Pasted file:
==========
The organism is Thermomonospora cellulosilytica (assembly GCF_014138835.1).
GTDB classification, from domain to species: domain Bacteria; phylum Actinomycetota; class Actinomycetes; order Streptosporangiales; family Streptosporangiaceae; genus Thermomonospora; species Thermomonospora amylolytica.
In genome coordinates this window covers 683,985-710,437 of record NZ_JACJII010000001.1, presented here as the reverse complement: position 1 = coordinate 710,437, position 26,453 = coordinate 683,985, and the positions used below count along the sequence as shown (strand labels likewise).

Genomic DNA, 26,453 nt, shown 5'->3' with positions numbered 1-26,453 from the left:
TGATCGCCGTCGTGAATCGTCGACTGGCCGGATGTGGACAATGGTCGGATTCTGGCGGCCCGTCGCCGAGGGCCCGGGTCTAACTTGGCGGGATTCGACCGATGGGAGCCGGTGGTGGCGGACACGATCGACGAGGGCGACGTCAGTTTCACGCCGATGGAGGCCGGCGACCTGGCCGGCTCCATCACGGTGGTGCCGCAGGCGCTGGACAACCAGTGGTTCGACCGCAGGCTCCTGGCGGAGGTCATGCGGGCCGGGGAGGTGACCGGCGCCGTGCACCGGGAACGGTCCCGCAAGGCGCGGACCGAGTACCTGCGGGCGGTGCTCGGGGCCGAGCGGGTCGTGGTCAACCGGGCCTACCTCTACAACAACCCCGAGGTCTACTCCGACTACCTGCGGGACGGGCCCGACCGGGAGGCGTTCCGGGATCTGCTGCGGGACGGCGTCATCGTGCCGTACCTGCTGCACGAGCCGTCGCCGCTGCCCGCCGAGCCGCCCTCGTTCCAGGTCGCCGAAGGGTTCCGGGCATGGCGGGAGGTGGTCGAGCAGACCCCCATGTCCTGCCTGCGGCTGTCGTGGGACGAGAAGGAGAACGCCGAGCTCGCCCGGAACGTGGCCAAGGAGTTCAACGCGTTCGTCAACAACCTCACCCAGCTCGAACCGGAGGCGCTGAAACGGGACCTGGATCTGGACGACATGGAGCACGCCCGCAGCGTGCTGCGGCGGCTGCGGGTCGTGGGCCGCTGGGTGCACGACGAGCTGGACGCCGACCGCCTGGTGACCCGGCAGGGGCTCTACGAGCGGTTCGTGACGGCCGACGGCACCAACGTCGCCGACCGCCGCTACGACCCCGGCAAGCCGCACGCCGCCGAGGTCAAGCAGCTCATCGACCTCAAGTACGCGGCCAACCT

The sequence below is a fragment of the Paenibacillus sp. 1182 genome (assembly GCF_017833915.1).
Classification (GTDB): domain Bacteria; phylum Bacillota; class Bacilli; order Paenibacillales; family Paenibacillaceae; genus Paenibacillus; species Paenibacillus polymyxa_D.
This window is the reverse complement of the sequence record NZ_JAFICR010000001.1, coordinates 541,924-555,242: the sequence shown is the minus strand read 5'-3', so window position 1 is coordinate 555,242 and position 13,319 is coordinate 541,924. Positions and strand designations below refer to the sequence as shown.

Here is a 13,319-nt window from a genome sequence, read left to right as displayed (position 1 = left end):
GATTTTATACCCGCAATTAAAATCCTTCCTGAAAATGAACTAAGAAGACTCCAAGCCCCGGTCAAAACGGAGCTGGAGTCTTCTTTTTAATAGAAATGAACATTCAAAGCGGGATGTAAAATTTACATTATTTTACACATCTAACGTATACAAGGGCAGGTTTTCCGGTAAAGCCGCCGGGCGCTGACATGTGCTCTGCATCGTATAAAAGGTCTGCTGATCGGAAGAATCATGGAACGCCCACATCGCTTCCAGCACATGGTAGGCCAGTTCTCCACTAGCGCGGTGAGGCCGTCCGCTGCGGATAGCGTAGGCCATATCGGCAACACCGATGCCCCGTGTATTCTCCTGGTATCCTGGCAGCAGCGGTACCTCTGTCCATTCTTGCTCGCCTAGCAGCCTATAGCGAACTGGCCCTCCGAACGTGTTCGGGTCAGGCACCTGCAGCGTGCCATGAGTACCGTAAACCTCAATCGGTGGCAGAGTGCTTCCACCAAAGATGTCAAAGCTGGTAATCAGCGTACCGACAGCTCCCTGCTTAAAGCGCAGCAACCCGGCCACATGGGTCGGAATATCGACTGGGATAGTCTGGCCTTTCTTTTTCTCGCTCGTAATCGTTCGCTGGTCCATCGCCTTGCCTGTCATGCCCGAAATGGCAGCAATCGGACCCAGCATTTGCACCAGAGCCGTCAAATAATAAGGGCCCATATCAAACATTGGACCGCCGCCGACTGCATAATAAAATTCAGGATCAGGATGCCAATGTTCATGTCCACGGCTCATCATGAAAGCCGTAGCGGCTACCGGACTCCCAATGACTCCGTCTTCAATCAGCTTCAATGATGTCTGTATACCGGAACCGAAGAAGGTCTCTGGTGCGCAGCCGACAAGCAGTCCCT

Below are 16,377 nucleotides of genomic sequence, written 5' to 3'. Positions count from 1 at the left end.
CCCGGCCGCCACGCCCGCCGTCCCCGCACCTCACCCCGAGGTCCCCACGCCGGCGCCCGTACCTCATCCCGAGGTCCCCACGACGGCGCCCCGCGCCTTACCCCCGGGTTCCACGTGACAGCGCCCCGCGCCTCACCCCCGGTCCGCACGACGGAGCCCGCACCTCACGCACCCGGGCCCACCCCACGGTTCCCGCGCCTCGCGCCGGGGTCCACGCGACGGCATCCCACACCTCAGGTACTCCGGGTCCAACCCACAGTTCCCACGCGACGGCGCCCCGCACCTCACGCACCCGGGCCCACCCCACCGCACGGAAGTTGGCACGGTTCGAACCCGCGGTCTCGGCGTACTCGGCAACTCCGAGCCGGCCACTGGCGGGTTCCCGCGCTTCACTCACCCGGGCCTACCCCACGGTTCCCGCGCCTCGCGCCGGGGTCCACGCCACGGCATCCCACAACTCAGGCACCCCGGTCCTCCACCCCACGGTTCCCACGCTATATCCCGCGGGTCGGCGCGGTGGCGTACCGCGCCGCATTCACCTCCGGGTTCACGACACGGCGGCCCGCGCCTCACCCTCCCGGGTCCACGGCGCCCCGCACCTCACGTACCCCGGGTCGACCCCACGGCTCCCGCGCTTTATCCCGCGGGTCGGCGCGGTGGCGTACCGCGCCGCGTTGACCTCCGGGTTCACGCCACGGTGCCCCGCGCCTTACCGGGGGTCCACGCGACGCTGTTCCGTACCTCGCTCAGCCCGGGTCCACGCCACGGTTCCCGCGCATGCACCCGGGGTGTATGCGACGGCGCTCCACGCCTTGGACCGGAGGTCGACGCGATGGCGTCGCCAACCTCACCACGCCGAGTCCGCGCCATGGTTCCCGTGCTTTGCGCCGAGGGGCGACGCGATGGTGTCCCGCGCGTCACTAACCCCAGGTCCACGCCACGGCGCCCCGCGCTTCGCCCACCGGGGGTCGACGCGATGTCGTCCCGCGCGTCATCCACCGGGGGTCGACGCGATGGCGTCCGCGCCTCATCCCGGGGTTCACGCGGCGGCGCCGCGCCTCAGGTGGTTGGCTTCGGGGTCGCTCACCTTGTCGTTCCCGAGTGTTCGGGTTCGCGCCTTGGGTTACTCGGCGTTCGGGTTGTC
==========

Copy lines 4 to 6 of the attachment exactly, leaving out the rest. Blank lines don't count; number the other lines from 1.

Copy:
Genomic DNA, 26,453 nt, shown 5'->3' with positions numbered 1-26,453 from the left:
TGATCGCCGTCGTGAATCGTCGACTGGCCGGATGTGGACAATGGTCGGATTCTGGCGGCCCGTCGCCGAGGGCCCGGGTCTAACTTGGCGGGATTCGACCGATGGGAGCCGGTGGTGGCGGACACGATCGACGAGGGCGACGTCAGTTTCACGCCGATGGAGGCCGGCGACCTGGCCGGCTCCATCACGGTGGTGCCGCAGGCGCTGGACAACCAGTGGTTCGACCGCAGGCTCCTGGCGGAGGTCATGCGGGCCGGGGAGGTGACCGGCGCCGTGCACCGGGAACGGTCCCGCAAGGCGCGGACCGAGTACCTGCGGGCGGTGCTCGGGGCCGAGCGGGTCGTGGTCAACCGGGCCTACCTCTACAACAACCCCGAGGTCTACTCCGACTACCTGCGGGACGGGCCCGACCGGGAGGCGTTCCGGGATCTGCTGCGGGACGGCGTCATCGTGCCGTACCTGCTGCACGAGCCGTCGCCGCTGCCCGCCGAGCCGCCCTCGTTCCAGGTCGCCGAAGGGTTCCGGGCATGGCGGGAGGTGGTCGAGCAGACCCCCATGTCCTGCCTGCGGCTGTCGTGGGACGAGAAGGAGAACGCCGAGCTCGCCCGGAACGTGGCCAAGGAGTTCAACGCGTTCGTCAACAACCTCACCCAGCTCGAACCGGAGGCGCTGAAACGGGACCTGGATCTGGACGACATGGAGCACGCCCGCAGCGTGCTGCGGCGGCTGCGGGTCGTGGGCCGCTGGGTGCACGACGAGCTGGACGCCGACCGCCTGGTGACCCGGCAGGGGCTCTACGAGCGGTTCGTGACGGCCGACGGCACCAACGTCGCCGACCGCCGCTACGACCCCGGCAAGCCGCACGCCGCCGAGGTCAAGCAGCTCATCGACCTCAAGTACGCGGCCAACCT

The sequence below is a fragment of the Paenibacillus sp. 1182 genome (assembly GCF_017833915.1).